Purists, Folk music, and video games

I may not be a purist, but I admit to having purist tendencies. Blame it on my mother. When I was growing up, the musical options in our family environment were either Classical or Classical. From drifting off to sleep at night to the sounds of my mom practicing piano, to Christmastime recordings of chorales from St. Martin in the Fields, to Classical music radio in the car—I was most often clueless to the latest pop music trends to which my friends were privy.

In my adult life, I have had the opportunity to explore many genres of music throughout the world. Regularly attending reggae-roots festivals for two years in New Zealand, teaching traditional Andean music to violin students in Cuzco, Peru, and now studying the folk fiddling tradition of Kaustinen; these are amongst the multi-genre experiences I have had. With 14 years of such endeavors, one would think that those purist tendencies would have subsided. But even for (or especially for, one might argue) musicians and artists, changing our ideas about what our preferred mediums “should” be like, or what they “should” represent, can be difficult. Why is that?

Change can be hard. But change can also be exciting. In less than two years, I have moved from the American Midwest to Saint-Étienne, France, then to rural Portugal, after that to Paris, and onto Naples, and finally here, to Kaustinen, Finland. Now that is a lot of change. And oh, boy have there been challenges—some of which seemed impossible at times. But among the seemingly infinite difficulties, I became fluent in French and Portuguese. And I spent 5 months attending classes at Le Musée de l’Homme in Paris, staring directly out my classroom window at an enormous Eiffel Tower 100 meters away. And I lived in a wooden cabin overlooking the Tagus River in the Portuguese woods, where I found myself welcomed into the home of strangers as if I had always belonged. So why are we purists, and often we humans, so afraid of change?

Well, imagine my surprise when I walked into the Kaustinen Folk Arts Centre gift shop my first day and saw the following postcards.

Postcards in Folk Arts Centre shop

Amongst the plethora of breathtakingly beautiful postcards that recalled a nostalgia for those “good-old-days”, complete with black-and-white photos of folk musicians holding acoustic instruments, I was blindsided by a postcard that stood in stark contrast to that romanticized past of a supposedly static society and culture. My first reaction to this was a perplexity as to what the intended meaning of this postcard could possibly be. All I could see was a pixelated image of a cartoon-like character playing the violin. Nearby I saw a flyer with a similar image and the phrase Pelimanni 8-bit. What’s going on here??

I said to myself…I thought I came here to study folk music…

When I eventually overheard Pelimanni 8-bit mentioned in conversation, I inquired further, and found out that: Kaustinen had turned the folk fiddling tradition into a video game!?!


And sure enough. Last year, published by the Folk Music Insititute[1], Pelimanni 8-bit became a free app available for download on your preferred medium of smart phone. “Pelimanni” is a word that is used an awful lot around these parts of Finland. In Finnish, Pelimanni means “Folk Musician” and it was and still often is associated with folk fiddlers. “8-bit” refers to the video game era that was launched in the early 80’s, bringing with it Super Mario Bros, for example. Combine that with the image on the front of the postcard and you might be able to come up with a couple ideas as to what this app is all about.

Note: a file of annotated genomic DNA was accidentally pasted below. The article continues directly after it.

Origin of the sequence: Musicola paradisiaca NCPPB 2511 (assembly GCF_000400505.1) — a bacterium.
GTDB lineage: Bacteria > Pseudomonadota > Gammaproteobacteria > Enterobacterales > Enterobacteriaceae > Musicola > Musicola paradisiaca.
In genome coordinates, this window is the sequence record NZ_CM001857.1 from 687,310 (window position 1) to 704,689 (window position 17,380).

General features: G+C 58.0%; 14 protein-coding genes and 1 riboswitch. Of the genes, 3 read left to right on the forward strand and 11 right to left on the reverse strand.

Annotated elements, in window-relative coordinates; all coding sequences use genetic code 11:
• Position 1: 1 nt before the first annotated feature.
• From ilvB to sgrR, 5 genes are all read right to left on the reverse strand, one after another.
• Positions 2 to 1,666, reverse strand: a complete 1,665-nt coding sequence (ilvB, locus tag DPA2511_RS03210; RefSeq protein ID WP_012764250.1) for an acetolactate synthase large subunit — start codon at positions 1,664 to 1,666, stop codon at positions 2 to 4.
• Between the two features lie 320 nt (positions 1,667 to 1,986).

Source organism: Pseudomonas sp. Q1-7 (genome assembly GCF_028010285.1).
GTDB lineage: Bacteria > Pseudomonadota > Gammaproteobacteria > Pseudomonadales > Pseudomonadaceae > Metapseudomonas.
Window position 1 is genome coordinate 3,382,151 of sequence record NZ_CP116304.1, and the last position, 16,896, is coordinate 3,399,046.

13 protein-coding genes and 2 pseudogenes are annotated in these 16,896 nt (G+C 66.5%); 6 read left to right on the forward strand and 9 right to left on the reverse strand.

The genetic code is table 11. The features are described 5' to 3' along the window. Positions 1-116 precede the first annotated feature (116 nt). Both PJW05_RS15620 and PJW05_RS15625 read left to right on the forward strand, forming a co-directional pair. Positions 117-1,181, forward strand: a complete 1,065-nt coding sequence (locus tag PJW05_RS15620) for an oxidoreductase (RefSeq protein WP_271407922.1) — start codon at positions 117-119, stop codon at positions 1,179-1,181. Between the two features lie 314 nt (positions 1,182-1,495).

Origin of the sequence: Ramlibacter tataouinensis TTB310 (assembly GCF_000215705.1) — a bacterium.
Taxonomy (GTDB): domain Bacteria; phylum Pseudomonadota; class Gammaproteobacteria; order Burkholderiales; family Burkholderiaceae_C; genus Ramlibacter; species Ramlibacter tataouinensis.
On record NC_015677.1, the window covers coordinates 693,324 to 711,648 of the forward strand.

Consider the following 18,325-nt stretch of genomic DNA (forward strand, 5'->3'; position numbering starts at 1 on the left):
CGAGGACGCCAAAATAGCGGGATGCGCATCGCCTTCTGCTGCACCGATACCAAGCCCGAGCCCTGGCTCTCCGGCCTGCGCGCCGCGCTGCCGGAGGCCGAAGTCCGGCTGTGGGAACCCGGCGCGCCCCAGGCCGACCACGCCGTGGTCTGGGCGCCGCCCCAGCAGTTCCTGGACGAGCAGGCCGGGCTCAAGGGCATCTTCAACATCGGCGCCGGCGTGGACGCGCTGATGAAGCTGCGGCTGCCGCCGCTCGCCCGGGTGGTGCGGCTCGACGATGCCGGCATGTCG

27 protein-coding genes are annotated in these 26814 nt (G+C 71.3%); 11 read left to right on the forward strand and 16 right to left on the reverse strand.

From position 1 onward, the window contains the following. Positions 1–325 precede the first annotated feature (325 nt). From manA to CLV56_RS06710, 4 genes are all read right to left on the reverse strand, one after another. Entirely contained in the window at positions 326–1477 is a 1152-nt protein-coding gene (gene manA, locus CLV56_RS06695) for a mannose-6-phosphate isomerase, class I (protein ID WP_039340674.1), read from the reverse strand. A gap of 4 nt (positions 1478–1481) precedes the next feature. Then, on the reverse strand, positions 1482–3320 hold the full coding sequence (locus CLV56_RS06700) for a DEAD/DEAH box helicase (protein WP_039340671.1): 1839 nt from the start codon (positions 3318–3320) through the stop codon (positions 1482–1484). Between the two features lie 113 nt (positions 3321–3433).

This is a video game about Finnish folk music traditions, specifically of the fiddling variety. There are various levels through which you can, if you are a savvier gamer than I, work your way, moving forward in the video game world as you advance ever-closer towards the title of Master Pelimanni (Master Folk Fiddler), a title actually granted to the best players each year at the Folk Music Festival here in Kaustinen. As Amanda Kauranne explains in her article about the game in Finnish Music Quarterly[2], in each new level you are introduced to a traditional tune. As the article also points out, these traditional tunes are arranged by Antti Janka-Murros in a style that Kauranne terms “Nintendo-influenced”. Nintendo-influenced, traditional tunes? Does that not lead the purists among us to the following question: doesn’t this kind of change mean that these tunes no longer get to be called “traditional”?

Last week I was discussing the game with a colleague here at the Folk Music Institute, and he told me that during the Folk Music Festival last year, the creators of the game, Jimmy Träskelin and Antti Janka-Murros put on a live performance of Pelimanni 8-bit for the public here at the Folk Arts Centre. While Träskelin worked through the levels of the game on a projection screen, simultaneously giving the audience tips about the trickier parts of each level, Janka-Murros played his Nintendo-influenced arrangements of the traditional tunes live on an electronic keyboard, attempting to maintain the pace of Träskelin and his fiddling character (whose name is Friiti).

There were about 50 attendees at the live performance of Pelimanni 8-bit, including adolescents, teens, and their respective parents, most of whom recalled the 8-bit style of video game from their own childhood. This project had reached one of the harder target populations in the folk music world: teenagers. As Träsklein himself asserts, the folk music here is approachable, all while serving and representing the folk music genre.

I downloaded the game myself a few days ago and played through a couple of levels. It is, seriously, too good. Finding myself humming the tunes from the game a while after I had put my iPhone away, I realized that I must I left my purist tendencies back in the gift shop with that postcard. I am reminded, retrospectively, that change can be great—and that maybe it is the only way to have a sense of continuity between past, present and future.